This is another example of too much being made of scant evidence. Although yucca is being promoted as a cholesterol-lowering agent, only a few case reports suggest that it has a limited ability to improve high cholesterol, high blood pressure, and migraine headaches. However, there have been no well-controlled studies to confirm these findings so if I were you, I would look elsewhere for cholesterol control.
Traditionally, extracts from the stalk and root of yucca trees that grow in the southwestern United States have been used to treat arthritis and other inflammatory conditions such as bursitis and gout. And a 1975 study published in Journal of Applied Nutrition showed that, taken orally, yucca does offer some mild relief for the pain, stiffness, and swelling of arthritis. But participating patients took varying doses, took other medications in addition to yucca, and took yucca from more than one species of the plant. So until we have more and better studies, we can’t even say for sure that yucca helps these conditions.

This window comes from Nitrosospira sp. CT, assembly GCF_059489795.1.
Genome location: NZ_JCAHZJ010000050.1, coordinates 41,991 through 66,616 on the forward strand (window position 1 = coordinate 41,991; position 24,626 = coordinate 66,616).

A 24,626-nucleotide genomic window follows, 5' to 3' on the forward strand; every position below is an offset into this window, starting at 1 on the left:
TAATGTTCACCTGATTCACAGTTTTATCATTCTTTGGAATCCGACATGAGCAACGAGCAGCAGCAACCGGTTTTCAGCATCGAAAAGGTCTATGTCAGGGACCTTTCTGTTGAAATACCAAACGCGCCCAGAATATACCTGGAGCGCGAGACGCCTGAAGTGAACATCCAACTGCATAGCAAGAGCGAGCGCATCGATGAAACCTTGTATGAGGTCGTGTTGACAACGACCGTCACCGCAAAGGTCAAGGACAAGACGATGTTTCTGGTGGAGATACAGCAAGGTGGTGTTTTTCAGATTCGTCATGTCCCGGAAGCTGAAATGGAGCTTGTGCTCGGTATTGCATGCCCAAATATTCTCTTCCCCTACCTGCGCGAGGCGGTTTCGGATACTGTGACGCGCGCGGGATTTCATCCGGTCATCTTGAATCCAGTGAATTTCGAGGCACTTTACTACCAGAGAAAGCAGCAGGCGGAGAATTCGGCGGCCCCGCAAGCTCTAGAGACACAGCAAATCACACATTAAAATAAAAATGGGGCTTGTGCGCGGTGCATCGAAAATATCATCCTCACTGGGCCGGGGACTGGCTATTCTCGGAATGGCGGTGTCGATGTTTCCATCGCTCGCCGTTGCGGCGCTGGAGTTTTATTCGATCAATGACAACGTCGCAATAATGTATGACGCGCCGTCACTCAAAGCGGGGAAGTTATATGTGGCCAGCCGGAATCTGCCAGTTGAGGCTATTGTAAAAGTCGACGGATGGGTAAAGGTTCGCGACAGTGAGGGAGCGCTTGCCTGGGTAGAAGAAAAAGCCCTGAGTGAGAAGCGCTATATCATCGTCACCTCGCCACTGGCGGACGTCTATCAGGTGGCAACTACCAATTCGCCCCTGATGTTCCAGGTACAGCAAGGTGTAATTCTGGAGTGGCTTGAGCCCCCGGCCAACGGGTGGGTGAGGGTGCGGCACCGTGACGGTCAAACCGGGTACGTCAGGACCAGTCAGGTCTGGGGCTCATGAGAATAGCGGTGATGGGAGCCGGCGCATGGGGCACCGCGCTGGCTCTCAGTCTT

As far as cholesterol treatment is concerned, there are other natural products for which effectiveness is well documented. Red rice yeast extract, once sold in the United States under the name “Cholestin,” has been shown in studies to be an effective cholesterol-lowering agent. Other brands of red rice yeast extract, such as Solaray, might also be of benefit. The product named Cholestin that is now available in the United States contains octacosanol (an alcohol found in the waxy substance seen on some fruit and their leaves) as an active ingredient, which several small studies suggest can help lower cholesterol.
Andrew Weil, M.D.
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